• What if? (I thought I’d keep that teaser simple.)
  • Suicide Prevention: The son of author Anne Lamott shares surviving another day in an article, the very title of which ought to arrest you in your tracks. “How I managed not to kill myself today.”
  • A Theology of Sarcasm: The wife of a prominent Christian apologist provides a Biblical bibliography justifying the use of sarcasm. (Though some of the selections might be better described as hyperbole.)
  • Astronomers at Calvin College have confirmed two stars that will collide and merge in 2022, forming a binary star and producing a red nova.  No doubt as with the blood moon, this will produce a new crop of prophecy books.
  • The Singles Section: Looks? Personality? Both? An incredibly honest reflection on the attraction factor when hoping to fall in love.
  • Parenting Place: If your children get Highlights magazine and your values are conservative, you might want to check out the February issue before the kids do
  • …Somewhat related Devotional of the Week: An adult-portioned answer that begins with the kids asking what happens to their pet when it dies.
  • Having Carrie Underwood sing on the first day of the Catalyst Conference probably seemed like a good idea at the time, but the backlash has been considerable.
  • He moderated a County Quiz Bowl where “public school children did better on the religion, specifically Bible, questions than they did on the geologic time-table questions that had their basis in the theory of evolution.  So much for many people’s claims that public schools are brain-washing our children against the Bible.” See how do you fare — without scrolling down — on 30 statements which may or may not be from the Bible.
  • I’d love to live in a world where announcements like this did not exist.
  • Canada Corner: The longest-running religion editor of The Toronto Star, Canada’s largest circulation newspaper, Tom Harpur has died. His 2004 book, The Pagan Christ “digs deep into the origins of Christianity, and argues that there is no evidence that historical Jesus existed” and that “the story of Jesus was largely based on an Egyptian man-god and was simply an allegorical tale, meant to act as a guidepost for those striving to be better people.” The newspaper’s obituary quotes him as saying, “I’m not really a religious guy, you know.”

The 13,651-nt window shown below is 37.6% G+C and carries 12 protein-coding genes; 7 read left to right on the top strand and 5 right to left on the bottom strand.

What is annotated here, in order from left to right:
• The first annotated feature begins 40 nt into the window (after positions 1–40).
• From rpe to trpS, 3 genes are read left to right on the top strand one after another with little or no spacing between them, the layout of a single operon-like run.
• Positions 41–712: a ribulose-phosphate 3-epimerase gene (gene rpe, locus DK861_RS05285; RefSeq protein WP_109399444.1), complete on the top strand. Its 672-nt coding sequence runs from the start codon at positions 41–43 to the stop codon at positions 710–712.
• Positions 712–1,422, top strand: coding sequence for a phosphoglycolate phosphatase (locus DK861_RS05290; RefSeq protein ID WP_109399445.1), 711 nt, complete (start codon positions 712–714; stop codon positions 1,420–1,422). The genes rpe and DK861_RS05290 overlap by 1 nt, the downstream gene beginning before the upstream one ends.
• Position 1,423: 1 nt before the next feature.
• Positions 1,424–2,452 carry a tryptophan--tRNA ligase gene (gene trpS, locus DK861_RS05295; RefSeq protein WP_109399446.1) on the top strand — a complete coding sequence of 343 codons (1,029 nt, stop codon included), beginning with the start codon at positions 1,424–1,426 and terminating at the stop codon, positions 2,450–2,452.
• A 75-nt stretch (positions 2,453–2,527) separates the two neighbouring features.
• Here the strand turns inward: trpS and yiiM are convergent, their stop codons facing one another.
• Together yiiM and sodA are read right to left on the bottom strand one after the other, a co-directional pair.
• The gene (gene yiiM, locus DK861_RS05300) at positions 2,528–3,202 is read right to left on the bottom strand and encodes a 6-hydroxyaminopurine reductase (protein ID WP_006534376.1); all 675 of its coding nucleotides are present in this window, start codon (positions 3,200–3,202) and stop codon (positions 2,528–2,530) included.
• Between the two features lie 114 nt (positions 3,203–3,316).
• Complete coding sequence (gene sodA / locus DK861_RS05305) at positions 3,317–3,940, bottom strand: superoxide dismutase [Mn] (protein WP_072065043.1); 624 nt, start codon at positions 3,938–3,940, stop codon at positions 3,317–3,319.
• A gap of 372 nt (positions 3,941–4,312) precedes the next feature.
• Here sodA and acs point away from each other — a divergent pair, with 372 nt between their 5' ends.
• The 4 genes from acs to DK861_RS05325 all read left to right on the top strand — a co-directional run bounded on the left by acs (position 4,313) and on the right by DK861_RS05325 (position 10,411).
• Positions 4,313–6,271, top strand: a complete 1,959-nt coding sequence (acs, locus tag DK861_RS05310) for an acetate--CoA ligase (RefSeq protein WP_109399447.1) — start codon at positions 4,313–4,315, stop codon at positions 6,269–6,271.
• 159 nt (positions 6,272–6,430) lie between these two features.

• ♫ Worship Songs: We’ve re-formatted a few things at Christianity 201 and if you’re wishing to discover or re-discover some worship songs with substance without wading through YouTube’s search system, click this link.
  • The Family Squabbles of Jesus: Jesus and his mother didn’t always agree
  • Listicle of the Week:  The top searched verse on You Version in 88 countries; or if you prefer, this format.
  • Quotation of the Week: (a friend spotted this on Facebook) “We’re not here to fix this mess, nor to join it, or to befriend it. We’re here so if anyone gets tired of it, they can know there is an alternative to it.
  • ♫ Video of the Week: We couldn’t decide among several here from a band that I believe is set for greater recognition in North America in 2017. We’re talking about Rivers and Robots. (Yes, that’s the name.) Pick a song…
  • …Unless we’re talking about the uniqueness of the video itself. Then this international production by Rivers and Robots wins. Watch Lift Up My Eyes. A couple of times…
  • …or their most-watched Shepherd of My Soul.
  • ♫ Music Memories: Thumbing through the 1996-97 Tooth and Nail Records catalog is like opening a time capsule according to one person whose band was on their roster. He describes it as a time when music mattered.
  • I didn’t watch all 77 minutes of this, but street preaching is definitely one of the extreme sports of ministry
  • The world we live in: Two new spokespeople representing major makeup companies are not women.
  • Time-waster you’ll probably click: 13 Cats Resting on the Promises of God.
  • Finally, I’m happy that the editors at Baptist Press know what makes for a good religion news story.

every-eye-closed

 

Images: Hallmark store (upper); Baptist Memes (lower)

January 7, 2017

Counseling the Counselor

Filed under: Christianity — Tags: , , , — paulthinkingoutloud @ 9:58 am